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Miyakoen played a key role in the early days of winemaking in Yamanashi. Now a museum, the property was once owned by Kotaro Miyazaki (1863-1947) and served as his residence, vineyard, and winery, later known as Daikoku Budoshu. Miyazaki bought the equipment of Japan’s first private winery, Dai-Nihon Yamanashi Winery, when it went out of business in 1886. With the help of Ryuken Tsuchiya (1858-1940), who had studied viticulture in France, Miyazaki set up Miyakoen and began making wine, brandy, and grape juice. When Katsunuma railway station opened in 1913, Miyazaki pioneered the idea of a tourist vineyard where visitors could eat grapes, drink wine, and see the wine being made. This kind of agritourism is still common in Katsunuma today.

Miyazaki’s company was named after Daikoku, one of the Seven Lucky Gods of Japanese mythology. There is a statue of Daikoku in front of Miyakoen. Daikoku Budoshu, however, was not as fortunate as its namesake. The company merged with two competitors in the 1960s; it is now named Mercian and owned by beverage giant Kirin. Miyakoen and its grounds were donated to the city of Koshu and opened as a museum in 2011.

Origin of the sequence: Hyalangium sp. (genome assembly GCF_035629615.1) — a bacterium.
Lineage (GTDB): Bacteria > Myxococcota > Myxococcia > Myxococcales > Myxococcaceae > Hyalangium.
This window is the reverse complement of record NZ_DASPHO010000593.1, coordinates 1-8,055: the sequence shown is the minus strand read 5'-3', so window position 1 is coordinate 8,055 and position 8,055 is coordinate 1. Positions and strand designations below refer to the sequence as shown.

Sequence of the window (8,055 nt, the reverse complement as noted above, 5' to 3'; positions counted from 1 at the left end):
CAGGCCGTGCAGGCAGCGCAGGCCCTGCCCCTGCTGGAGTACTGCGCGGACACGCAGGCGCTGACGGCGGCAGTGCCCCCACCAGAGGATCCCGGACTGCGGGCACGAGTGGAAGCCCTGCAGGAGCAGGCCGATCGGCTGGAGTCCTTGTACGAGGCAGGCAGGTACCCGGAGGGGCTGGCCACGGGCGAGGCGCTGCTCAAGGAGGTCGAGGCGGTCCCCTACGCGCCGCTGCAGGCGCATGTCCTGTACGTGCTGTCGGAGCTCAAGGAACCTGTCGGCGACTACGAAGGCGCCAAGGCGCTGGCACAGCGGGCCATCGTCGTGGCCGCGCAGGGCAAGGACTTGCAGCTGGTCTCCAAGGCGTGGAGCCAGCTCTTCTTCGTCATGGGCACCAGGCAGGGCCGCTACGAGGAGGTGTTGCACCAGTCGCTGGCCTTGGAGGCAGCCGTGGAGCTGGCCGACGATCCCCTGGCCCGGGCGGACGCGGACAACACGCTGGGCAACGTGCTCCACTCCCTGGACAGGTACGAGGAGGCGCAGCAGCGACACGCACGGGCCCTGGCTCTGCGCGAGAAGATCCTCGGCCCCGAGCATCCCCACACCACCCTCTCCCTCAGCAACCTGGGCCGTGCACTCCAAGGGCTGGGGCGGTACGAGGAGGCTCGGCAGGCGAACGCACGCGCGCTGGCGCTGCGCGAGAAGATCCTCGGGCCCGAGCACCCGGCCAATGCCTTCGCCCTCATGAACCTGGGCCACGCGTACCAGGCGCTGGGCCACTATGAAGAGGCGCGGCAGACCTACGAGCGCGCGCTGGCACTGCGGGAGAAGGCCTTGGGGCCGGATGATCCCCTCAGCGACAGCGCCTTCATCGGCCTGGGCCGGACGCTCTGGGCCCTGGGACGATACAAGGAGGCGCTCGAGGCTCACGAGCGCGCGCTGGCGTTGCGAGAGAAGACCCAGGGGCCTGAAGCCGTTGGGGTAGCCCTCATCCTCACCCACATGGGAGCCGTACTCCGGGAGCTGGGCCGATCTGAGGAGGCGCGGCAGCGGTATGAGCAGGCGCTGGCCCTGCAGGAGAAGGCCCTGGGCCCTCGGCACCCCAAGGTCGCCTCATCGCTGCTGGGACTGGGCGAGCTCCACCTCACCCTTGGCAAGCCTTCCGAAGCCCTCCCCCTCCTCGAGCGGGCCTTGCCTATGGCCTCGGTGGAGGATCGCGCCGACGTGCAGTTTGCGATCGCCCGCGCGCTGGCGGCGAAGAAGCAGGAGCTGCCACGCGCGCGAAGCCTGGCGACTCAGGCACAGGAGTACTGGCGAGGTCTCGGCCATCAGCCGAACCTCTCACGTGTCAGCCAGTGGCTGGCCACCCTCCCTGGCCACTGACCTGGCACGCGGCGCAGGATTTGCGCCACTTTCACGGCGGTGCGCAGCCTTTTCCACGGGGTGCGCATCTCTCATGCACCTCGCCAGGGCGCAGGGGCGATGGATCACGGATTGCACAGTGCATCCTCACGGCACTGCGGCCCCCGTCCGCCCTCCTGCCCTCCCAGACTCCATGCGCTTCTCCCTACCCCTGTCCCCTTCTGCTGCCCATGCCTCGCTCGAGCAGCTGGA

The main house, built in 1896, is filled with fascinating artifacts of Japanese winemaking. The first floor is furnished in a traditional Japanese style. There is a kura storehouse at the back from the Edo period (1603-1868) with old-fashioned winemaking equipment on display. Just as Japanese winemaking adopted Western techniques, so did Miyakoen. The second floor, remodeled in a Western style in 1928, is a museum showing old bottles, labels, advertisements, and more, mainly from Daikoku Budoshu. Photos document winemaking techniques and prominent visitors to the winery, including Emperor Hirohito.

The house and grounds are a vital link to the early days of Yamanashi’s now world-famous wine industry. Beside the main house is a large warehouse where grapes were processed and beneath it the wine cellar with barrels on display. Visitors can do a wine tasting or take a tour of the still-active Mercian winery across the road.


Venue Address

409-1313 1741 Katsunumacho Shimoiwasaki, Koshu-shi

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